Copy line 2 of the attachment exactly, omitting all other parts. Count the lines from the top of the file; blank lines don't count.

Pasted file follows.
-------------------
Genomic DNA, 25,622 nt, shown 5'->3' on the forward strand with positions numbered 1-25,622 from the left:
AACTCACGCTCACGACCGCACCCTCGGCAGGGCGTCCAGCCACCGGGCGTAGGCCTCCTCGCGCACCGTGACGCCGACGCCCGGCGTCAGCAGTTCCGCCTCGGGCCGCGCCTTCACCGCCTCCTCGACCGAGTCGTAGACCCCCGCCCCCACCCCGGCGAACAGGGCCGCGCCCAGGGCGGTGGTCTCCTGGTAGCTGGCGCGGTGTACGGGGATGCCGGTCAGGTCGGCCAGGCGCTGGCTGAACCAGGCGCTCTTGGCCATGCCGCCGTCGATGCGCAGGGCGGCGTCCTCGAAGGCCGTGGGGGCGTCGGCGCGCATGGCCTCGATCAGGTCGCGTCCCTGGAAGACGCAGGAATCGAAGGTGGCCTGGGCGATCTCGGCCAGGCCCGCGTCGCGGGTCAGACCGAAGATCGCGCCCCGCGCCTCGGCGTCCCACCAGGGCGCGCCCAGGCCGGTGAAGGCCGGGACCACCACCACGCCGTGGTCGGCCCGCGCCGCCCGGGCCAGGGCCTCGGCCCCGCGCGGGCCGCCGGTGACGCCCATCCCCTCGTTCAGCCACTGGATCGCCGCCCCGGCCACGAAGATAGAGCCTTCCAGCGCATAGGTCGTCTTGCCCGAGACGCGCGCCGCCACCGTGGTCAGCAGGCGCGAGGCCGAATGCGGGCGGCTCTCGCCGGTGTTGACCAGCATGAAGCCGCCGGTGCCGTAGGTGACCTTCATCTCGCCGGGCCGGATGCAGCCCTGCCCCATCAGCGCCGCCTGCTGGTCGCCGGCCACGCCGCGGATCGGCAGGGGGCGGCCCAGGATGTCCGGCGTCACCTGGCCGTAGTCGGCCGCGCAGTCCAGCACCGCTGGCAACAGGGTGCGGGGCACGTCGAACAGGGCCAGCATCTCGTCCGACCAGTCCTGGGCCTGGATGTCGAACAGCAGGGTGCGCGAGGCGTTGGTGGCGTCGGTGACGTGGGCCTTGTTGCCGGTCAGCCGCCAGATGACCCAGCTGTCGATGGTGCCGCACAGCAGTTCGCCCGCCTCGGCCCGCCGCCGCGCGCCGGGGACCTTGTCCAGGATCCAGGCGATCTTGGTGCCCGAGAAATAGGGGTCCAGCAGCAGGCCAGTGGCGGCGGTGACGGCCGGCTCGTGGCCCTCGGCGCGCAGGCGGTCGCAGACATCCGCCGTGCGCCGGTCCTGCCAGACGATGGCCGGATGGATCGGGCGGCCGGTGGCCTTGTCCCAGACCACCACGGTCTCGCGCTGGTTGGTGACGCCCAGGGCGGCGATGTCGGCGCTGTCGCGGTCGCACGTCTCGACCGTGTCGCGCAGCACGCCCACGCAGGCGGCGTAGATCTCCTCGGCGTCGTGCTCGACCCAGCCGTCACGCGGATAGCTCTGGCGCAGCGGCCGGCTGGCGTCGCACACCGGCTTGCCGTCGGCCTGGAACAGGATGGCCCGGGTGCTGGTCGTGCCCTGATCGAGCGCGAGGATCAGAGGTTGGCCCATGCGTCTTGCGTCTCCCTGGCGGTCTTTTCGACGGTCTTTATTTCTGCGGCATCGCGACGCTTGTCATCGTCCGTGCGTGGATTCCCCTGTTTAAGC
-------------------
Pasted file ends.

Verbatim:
AACTCACGCTCACGACCGCACCCTCGGCAGGGCGTCCAGCCACCGGGCGTAGGCCTCCTCGCGCACCGTGACGCCGACGCCCGGCGTCAGCAGTTCCGCCTCGGGCCGCGCCTTCACCGCCTCCTCGACCGAGTCGTAGACCCCCGCCCCCACCCCGGCGAACAGGGCCGCGCCCAGGGCGGTGGTCTCCTGGTAGCTGGCGCGGTGTACGGGGATGCCGGTCAGGTCGGCCAGGCGCTGGCTGAACCAGGCGCTCTTGGCCATGCCGCCGTCGATGCGCAGGGCGGCGTCCTCGAAGGCCGTGGGGGCGTCGGCGCGCATGGCCTCGATCAGGTCGCGTCCCTGGAAGACGCAGGAATCGAAGGTGGCCTGGGCGATCTCGGCCAGGCCCGCGTCGCGGGTCAGACCGAAGATCGCGCCCCGCGCCTCGGCGTCCCACCAGGGCGCGCCCAGGCCGGTGAAGGCCGGGACCACCACCACGCCGTGGTCGGCCCGCGCCGCCCGGGCCAGGGCCTCGGCCCCGCGCGGGCCGCCGGTGACGCCCATCCCCTCGTTCAGCCACTGGATCGCCGCCCCGGCCACGAAGATAGAGCCTTCCAGCGCATAGGTCGTCTTGCCCGAGACGCGCGCCGCCACCGTGGTCAGCAGGCGCGAGGCCGAATGCGGGCGGCTCTCGCCGGTGTTGACCAGCATGAAGCCGCCGGTGCCGTAGGTGACCTTCATCTCGCCGGGCCGGATGCAGCCCTGCCCCATCAGCGCCGCCTGCTGGTCGCCGGCCACGCCGCGGATCGGCAGGGGGCGGCCCAGGATGTCCGGCGTCACCTGGCCGTAGTCGGCCGCGCAGTCCAGCACCGCTGGCAACAGGGTGCGGGGCACGTCGAACAGGGCCAGCATCTCGTCCGACCAGTCCTGGGCCTGGATGTCGAACAGCAGGGTGCGCGAGGCGTTGGTGGCGTCGGTGACGTGGGCCTTGTTGCCGGTCAGCCGCCAGATGACCCAGCTGTCGATGGTGCCGCACAGCAGTTCGCCCGCCTCGGCCCGCCGCCGCGCGCCGGGGACCTTGTCCAGGATCCAGGCGATCTTGGTGCCCGAGAAATAGGGGTCCAGCAGCAGGCCAGTGGCGGCGGTGACGGCCGGCTCGTGGCCCTCGGCGCGCAGGCGGTCGCAGACATCCGCCGTGCGCCGGTCCTGCCAGACGATGGCCGGATGGATCGGGCGGCCGGTGGCCTTGTCCCAGACCACCACGGTCTCGCGCTGGTTGGTGACGCCCAGGGCGGCGATGTCGGCGCTGTCGCGGTCGCACGTCTCGACCGTGTCGCGCAGCACGCCCACGCAGGCGGCGTAGATCTCCTCGGCGTCGTGCTCGACCCAGCCGTCACGCGGATAGCTCTGGCGCAGCGGCCGGCTGGCGTCGCACACCGGCTTGCCGTCGGCCTGGAACAGGATGGCCCGGGTGCTGGTCGTGCCCTGATCGAGCGCGAGGATCAGAGGTTGGCCCATGCGTCTTGCGTCTCCCTGGCGGTCTTTTCGACGGTCTTTATTTCTGCGGCATCGCGACGCTTGTCATCGTCCGTGCGTGGATTCCCCTGTTTAAGC